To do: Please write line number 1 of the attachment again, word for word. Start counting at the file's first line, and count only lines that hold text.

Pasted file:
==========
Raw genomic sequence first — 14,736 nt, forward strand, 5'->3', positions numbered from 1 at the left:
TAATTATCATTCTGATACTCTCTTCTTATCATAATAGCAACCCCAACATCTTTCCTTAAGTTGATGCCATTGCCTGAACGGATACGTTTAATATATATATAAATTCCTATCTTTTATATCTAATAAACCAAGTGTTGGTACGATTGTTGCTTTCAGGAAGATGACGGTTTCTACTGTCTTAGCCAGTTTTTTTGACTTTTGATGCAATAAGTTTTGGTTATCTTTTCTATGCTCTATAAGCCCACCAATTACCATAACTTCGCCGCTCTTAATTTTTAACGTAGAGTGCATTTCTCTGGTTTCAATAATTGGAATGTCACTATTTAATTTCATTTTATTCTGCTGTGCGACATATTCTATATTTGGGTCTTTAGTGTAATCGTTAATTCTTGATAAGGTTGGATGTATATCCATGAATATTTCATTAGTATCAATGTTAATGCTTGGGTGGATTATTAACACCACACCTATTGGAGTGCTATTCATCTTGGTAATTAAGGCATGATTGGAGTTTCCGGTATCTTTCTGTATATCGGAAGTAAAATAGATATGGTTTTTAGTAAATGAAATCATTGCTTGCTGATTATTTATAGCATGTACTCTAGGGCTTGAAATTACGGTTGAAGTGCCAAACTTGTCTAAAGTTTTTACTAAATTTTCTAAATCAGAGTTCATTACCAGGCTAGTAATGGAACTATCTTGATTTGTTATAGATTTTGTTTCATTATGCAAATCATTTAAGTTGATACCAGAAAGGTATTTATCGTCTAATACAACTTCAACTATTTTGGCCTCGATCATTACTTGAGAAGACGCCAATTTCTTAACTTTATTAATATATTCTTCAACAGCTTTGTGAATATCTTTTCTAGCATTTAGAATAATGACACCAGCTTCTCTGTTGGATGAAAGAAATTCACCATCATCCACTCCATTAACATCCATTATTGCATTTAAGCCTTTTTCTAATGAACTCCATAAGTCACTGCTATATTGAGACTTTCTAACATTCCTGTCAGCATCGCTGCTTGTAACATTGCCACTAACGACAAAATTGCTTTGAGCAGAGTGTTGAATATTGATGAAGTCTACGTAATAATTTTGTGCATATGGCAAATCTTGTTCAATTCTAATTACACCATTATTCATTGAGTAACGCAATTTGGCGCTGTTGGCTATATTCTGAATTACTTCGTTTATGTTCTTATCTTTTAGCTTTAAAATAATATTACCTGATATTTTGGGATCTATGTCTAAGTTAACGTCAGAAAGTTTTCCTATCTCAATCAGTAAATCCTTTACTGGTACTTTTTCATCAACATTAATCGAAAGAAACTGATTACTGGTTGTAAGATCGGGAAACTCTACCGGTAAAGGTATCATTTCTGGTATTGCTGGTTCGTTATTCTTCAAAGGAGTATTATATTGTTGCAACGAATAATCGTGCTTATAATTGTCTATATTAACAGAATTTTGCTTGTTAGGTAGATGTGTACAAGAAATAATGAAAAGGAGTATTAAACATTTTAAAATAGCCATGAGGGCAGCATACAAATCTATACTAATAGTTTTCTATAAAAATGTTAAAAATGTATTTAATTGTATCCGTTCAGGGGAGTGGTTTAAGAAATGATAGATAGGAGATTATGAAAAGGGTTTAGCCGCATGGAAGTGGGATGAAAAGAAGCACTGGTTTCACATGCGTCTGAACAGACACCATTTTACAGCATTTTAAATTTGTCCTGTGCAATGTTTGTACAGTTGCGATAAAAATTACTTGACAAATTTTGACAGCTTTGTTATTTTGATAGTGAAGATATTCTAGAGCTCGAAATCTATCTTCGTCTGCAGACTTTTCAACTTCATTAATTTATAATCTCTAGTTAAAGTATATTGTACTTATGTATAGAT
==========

Raw genomic sequence first — 14,736 nt, forward strand, 5'->3', positions numbered from 1 at the left: